Since I’ve know Hugo, he’s had a flair for the creative and the entrepreneurial, so running his own business in the art world was a logical conclusion.
Hugo’s thoughtful interview traverses the difficulties of starting up, designing residual income in a business, getting clients above the buying line, telling vivid stories and the quirks of the art sales world in this diverse and wonderful interview.
You can read Hugo’s full biography here
Jamie: In terms of your sales career, what have you found most fulfilling this far?
Hugo: For me, it is the ability to create my own market and to really choose who I get to work with. Whether it’s deciding which suppliers, the right galleries to collaborate with, to the right artists for ArtThou, and in terms of the buyers; I can choose who should buy from me and who I want to work with long term.
Jamie: Does the interest in doing that come from experiences you have had where you have not had that sort of choice of who you work with?
Hugo: Yes, definitely. In my previous job, which was a pure sales job in the art industry, I had a specific geography that I was responsible for, specific goals. When a business is wholly focused on aggregating an entire market, the emphasis on quality business partnerships inevitably declines.
You basically start losing the control and the autonomy to say, ‘Yes, I think you are the right type of person and business for us’, and you just end up saying ‘yes’ to everybody. That is fine, but it goes away from my view to default on quality business partnerships.
Jamie: How do you choose the people you work with now?
Hugo: One, who can you trust and two, do you like them? It is as simple as that. There is often a leap of faith at the beginning, and you use that to know each other. When it comes to suppliers and partners – if it is a gallery partner that I want to collaborate with and represent one of their assets, then, I need to get to know them, know their office, and their values.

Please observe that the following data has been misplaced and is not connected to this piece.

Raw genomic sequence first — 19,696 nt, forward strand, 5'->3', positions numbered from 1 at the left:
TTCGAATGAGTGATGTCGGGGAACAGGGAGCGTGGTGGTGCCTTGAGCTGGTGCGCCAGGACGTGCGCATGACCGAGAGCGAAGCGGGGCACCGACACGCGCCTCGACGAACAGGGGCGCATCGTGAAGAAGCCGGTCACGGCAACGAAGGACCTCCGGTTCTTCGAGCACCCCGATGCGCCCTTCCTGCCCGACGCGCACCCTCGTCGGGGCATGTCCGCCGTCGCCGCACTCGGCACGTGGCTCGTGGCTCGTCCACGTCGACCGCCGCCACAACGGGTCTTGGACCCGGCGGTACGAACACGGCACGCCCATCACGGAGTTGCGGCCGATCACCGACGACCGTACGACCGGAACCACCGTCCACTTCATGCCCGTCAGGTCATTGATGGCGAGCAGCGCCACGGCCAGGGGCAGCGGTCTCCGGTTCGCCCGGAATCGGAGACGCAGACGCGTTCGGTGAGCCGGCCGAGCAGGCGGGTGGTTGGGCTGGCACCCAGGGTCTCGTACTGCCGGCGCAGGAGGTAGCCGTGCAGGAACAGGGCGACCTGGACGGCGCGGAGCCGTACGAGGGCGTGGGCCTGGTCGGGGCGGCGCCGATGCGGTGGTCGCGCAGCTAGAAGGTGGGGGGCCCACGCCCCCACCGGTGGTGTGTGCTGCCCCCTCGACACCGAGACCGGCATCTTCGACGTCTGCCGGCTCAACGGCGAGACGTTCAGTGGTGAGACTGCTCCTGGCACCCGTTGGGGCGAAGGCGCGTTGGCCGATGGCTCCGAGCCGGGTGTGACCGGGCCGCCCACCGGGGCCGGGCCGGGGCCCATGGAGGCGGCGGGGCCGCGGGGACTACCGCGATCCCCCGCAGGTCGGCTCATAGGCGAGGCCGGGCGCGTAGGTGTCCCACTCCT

Jamie: What have you found the best thing about being in sales?
Hugo: The best and the worst thing is that it is personal accountability. You are in charge of your own schedule, and that is amazing, but it is also the biggest burden because there is this element that you can in a way never switch off and you can always be contacting more prospects or doing more emails.
If I was an accountant, for example, then, once you’ve finished my certain work on excel, the work is done. I can switch off my computer, and I can go home. This doesn’t happen when you are doing a sales job. It feels hard to switch off when you can always be doing more. There is always that thought in the back of your mind later, could I be working harder?
Jamie: What are the best and worst things about being in art sales?
Hugo: I think the worst thing as a business owner is the lack of residual income. It is a one-off transaction so someone can buy a painting and that is great. You can get to a place with a client where you have developed a relationship where you think that they are loyal to you, but nothing is saying that they are. With over four hundred and fifty galleries in London – it’s easy to go elsewhere. You try to do your best, but it’s not like you are agreeing to an annual contract and you are charging a monthly residual fee. That is what I would say that I am conscious of running a dealership.
Jamie: If you were an aspiring salesperson surveying different fields, is residual income in a business something that you would look for?
Hugo: I think if you are a business owner, then thinking about residual income is important. As an employee, it depends on how you get compensated. To get compensated as a one-off transaction, but it is actually residual, then it does not make a difference to you. However, if the infrastructure in terms of how you are getting paid is different; it might be more beneficial to be in a residual business versus one-off sales.